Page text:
Next, another embodiment of the present invention will be explained with reference to FIG. 5. In FIG. 5, the same reference numerals as in FIG. 1 indicate like parts. The embodiments shown in FIGS. 1 and 5 are fundamentally different from each other in the method for forming the correction spectrum. That is, in the embodiment shown in FIG. 1, a frequency sweep method in a sense is employed to obtain the correction spectrum. On the other hand, a magnetic field sweep method is used in the embodiment shown in FIG. 5. Now, explanation will be made on the method of forming the correction spectrum according to the latter embodiment. Referring to FIG. 5, a sample 4 is applied with an auxiliary magnetic field formed by a field shifting coil 52, together with a magnetic field established by a magnet having a pair of pole pieces 6 and 6'. The intensity of the auxiliary magnetic field is varied by an instruction supplied through a digital-analog converter 51 from a data processor 50. The detailed illustration of the data processor 50 is omitted because of its circuit arrangement similar to that of the data processor 12 shown in FIG. 2. In forming a correction spectrum, the previously-mentioned reference sample is employed as the sample 4. A radio frequency oscillation delivered from a radio frequency oscillator 1 is pulse-modulated by a gate amplifier 3, and then is applied to the sample 4 through a coil 5. An FID signal sent out of the sample 4 is supplied through a radio frequency amplifier 7, phase detector 8, audio frequency amplifier 9 and band pass amplifier 10 to the data processor 50 to be read therein in the form of an audio frequency FID signal. At this time, the auxiliary magnetic field formed by the field shifting coil 52 has a constant field intensity. The FID signal read in the data processor 50 is Fourier transformed to obtain a spectrum of the reference sample, the peak value or amplitude of which is measured to calculate a correction coefficient h(f1)/ho as mentioned previously. The correction coefficient thus obtained is stored in a reference spectrum memory. Subsequently, the intensity of the auxiliary magnetic field is successively varied based upon instructions from the data processor 50. Thus, peak values of respective spectra of the reference sample are successively measured to calculate and store correction coefficients h(fi). That is, a correction spectrum is stored in the reference spectrum memory. Then, the reference sample is replaced by a sample under investigation, and the measurement on the sample is conducted in the conventional Fourier transform nuclear magnetic resonance method. The FID signal thus produced is Fourier transformed to be stored in a measured spectrum memory. The correction spectrum stored in the reference spectrum memory and the measured spectrum stored in the measured spectrum memory are successively read out in such a manner that respective components of the same frequency are simultaneously taken out, in order to correct the frequency characteristic in an arithmetic unit. The output of the arithmetic unit is stored in a result memory, and then converted by a digital-analog converter into an analog signal to be indicated by a display device 21.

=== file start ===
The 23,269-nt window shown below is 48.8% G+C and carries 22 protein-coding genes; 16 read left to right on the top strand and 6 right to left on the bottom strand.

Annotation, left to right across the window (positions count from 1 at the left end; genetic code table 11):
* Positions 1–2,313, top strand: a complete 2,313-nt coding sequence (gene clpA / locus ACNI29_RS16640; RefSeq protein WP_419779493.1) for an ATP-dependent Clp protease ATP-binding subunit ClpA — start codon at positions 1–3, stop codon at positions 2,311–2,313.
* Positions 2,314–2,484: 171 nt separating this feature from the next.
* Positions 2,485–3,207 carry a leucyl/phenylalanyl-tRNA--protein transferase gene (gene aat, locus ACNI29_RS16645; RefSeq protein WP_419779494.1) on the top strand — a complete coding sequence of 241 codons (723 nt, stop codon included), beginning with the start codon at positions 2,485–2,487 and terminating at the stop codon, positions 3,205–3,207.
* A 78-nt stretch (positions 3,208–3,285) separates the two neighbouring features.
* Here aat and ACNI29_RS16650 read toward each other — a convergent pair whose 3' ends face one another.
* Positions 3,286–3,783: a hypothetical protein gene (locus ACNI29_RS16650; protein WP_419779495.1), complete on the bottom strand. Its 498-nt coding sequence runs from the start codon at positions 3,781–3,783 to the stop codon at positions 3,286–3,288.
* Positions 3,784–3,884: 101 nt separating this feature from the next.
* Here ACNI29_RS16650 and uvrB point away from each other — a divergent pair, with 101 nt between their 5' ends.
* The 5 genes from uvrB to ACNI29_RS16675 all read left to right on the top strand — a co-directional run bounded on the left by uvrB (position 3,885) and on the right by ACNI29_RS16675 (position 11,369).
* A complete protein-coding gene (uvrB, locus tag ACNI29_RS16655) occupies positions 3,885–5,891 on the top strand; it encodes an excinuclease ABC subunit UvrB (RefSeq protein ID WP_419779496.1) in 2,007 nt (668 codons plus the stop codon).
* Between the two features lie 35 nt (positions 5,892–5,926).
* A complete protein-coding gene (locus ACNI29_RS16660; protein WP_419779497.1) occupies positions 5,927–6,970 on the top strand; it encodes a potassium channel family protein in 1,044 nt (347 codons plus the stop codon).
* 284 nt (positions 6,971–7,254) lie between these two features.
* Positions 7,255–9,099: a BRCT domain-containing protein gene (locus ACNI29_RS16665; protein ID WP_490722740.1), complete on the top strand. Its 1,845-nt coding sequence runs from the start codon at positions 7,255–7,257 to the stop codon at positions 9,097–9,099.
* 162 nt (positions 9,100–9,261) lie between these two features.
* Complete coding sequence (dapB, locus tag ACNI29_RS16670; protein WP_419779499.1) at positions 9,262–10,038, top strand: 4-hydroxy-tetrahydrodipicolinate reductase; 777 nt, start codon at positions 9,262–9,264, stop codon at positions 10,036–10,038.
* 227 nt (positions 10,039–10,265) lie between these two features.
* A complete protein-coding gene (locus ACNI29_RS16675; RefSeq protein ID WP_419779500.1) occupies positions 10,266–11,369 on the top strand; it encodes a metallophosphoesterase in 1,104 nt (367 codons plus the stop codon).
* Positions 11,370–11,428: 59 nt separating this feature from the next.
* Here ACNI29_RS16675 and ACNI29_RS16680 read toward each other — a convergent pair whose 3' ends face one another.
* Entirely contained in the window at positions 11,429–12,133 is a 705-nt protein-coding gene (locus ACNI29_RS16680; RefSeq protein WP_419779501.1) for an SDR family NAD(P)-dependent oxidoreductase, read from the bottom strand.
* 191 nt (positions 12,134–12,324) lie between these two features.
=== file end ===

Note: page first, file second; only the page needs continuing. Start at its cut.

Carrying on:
In the foregoing explanation, correction has been made on the frequency characteristic of amplitude. Similarly, the frequency characteristic of phase can also be corrected. Further, a digital computer may be used in place of the data processor 50. Additionally, it is possible to approximate the correction spectrum by a function of higher order having those constants which have been determined by changing the intensity of the auxiliary magnetic field at intervals, and to correct the measured spectrum with the function of higher order thus obtained. According to the embodiment shown in FIG. 5, the frequency characteristic with respect to amplitude or phase of the receiving system can be corrected, and therefore the accuracy in measurement and integration is greatly enhanced.
As has been explained hereinbefore, according to the present invention, both the frequency characteristic of amplitude and that of phase can be corrected. However, it is not always required to conduct both corrections, but even either one of both corrections can exhibit a remarkable effect. Further, the measurement with the present invention is not limited to hydrogen, but the present invention is applicable to various kinds of nuclear for which highly accurate measurements of both the chemical shift and the signal strength are required.
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|U.S. Classification||324/312, 324/307|
|International Classification||G01R33/32, G01R33/46|